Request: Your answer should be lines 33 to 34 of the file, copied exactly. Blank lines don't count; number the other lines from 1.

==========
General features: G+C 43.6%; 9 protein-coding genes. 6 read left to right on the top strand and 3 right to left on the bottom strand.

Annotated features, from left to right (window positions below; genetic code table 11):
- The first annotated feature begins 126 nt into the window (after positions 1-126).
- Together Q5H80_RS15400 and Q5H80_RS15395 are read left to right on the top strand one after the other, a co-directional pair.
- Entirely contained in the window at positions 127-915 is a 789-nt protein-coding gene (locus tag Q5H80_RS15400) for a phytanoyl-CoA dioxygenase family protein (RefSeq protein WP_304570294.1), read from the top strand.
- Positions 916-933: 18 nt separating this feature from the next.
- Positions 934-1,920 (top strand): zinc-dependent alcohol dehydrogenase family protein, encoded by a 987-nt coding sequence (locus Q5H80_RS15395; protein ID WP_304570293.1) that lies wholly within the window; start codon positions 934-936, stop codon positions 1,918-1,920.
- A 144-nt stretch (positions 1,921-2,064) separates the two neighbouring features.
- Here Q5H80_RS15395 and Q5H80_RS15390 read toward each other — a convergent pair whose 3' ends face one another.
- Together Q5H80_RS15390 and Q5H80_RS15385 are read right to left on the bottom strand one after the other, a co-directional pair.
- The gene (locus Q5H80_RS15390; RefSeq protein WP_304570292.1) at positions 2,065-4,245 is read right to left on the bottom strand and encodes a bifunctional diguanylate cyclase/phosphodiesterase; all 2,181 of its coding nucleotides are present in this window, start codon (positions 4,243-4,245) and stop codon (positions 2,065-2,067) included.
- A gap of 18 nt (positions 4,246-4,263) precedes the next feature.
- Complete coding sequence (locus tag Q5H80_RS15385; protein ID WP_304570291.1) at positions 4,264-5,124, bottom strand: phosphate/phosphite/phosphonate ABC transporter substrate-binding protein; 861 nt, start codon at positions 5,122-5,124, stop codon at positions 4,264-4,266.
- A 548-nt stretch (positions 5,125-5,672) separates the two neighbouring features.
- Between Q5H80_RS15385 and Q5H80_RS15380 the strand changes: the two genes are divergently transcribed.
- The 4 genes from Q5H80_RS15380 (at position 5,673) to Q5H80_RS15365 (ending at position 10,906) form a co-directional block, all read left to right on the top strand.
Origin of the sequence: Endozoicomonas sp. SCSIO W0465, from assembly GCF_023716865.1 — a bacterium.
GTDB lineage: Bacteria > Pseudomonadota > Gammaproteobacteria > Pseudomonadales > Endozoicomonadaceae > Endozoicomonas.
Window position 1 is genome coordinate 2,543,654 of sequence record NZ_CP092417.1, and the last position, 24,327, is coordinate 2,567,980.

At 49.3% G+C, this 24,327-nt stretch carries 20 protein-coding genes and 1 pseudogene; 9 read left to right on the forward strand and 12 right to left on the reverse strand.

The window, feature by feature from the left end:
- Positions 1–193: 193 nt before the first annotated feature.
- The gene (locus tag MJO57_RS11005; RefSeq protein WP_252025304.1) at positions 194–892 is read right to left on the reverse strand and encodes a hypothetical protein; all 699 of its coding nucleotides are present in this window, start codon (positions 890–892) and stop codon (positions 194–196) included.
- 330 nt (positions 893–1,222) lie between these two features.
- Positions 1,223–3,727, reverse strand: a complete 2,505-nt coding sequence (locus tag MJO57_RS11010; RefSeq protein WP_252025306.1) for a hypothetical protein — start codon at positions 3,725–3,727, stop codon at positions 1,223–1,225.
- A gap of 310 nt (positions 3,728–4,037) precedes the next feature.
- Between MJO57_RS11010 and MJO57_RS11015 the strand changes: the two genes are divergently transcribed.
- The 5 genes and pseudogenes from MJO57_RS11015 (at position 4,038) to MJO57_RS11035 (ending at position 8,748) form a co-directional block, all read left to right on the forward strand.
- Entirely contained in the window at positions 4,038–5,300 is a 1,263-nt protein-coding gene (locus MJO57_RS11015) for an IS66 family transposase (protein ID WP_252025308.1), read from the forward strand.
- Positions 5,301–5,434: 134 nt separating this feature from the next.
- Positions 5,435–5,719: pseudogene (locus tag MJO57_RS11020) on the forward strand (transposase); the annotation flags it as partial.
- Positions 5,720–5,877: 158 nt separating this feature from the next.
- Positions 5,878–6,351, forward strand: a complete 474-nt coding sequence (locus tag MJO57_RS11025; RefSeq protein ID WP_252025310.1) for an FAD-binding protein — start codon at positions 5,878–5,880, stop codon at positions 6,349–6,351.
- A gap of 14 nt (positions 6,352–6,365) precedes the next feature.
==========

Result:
- Positions 5,878–6,351, forward strand: a complete 474-nt coding sequence (locus tag MJO57_RS11025; RefSeq protein ID WP_252025310.1) for an FAD-binding protein — start codon at positions 5,878–5,880, stop codon at positions 6,349–6,351.
- A gap of 14 nt (positions 6,352–6,365) precedes the next feature.